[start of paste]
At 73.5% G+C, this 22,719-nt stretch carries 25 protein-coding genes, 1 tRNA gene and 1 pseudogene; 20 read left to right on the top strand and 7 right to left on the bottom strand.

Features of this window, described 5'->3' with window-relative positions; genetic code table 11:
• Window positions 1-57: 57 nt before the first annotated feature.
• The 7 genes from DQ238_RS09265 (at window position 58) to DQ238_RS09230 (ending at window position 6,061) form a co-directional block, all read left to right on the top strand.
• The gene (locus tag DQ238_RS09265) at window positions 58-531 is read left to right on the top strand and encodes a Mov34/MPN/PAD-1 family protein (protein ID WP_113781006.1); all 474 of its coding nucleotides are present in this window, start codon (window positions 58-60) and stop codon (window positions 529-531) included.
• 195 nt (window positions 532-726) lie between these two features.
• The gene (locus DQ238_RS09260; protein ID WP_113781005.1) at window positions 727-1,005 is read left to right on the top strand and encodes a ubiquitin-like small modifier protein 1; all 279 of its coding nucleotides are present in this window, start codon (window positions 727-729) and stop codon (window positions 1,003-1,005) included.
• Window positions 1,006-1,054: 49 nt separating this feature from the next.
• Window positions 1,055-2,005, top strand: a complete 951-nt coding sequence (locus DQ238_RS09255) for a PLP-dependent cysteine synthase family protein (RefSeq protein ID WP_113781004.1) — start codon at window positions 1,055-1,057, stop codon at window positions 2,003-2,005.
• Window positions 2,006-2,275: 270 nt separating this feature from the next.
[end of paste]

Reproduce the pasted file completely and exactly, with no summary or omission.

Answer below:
At 73.5% G+C, this 22,719-nt stretch carries 25 protein-coding genes, 1 tRNA gene and 1 pseudogene; 20 read left to right on the top strand and 7 right to left on the bottom strand.

Features of this window, described 5'->3' with window-relative positions; genetic code table 11:
• Window positions 1-57: 57 nt before the first annotated feature.
• The 7 genes from DQ238_RS09265 (at window position 58) to DQ238_RS09230 (ending at window position 6,061) form a co-directional block, all read left to right on the top strand.
• The gene (locus tag DQ238_RS09265) at window positions 58-531 is read left to right on the top strand and encodes a Mov34/MPN/PAD-1 family protein (protein ID WP_113781006.1); all 474 of its coding nucleotides are present in this window, start codon (window positions 58-60) and stop codon (window positions 529-531) included.
• 195 nt (window positions 532-726) lie between these two features.
• The gene (locus DQ238_RS09260; protein ID WP_113781005.1) at window positions 727-1,005 is read left to right on the top strand and encodes a ubiquitin-like small modifier protein 1; all 279 of its coding nucleotides are present in this window, start codon (window positions 727-729) and stop codon (window positions 1,003-1,005) included.
• Window positions 1,006-1,054: 49 nt separating this feature from the next.
• Window positions 1,055-2,005, top strand: a complete 951-nt coding sequence (locus DQ238_RS09255) for a PLP-dependent cysteine synthase family protein (RefSeq protein ID WP_113781004.1) — start codon at window positions 1,055-1,057, stop codon at window positions 2,003-2,005.
• Window positions 2,006-2,275: 270 nt separating this feature from the next.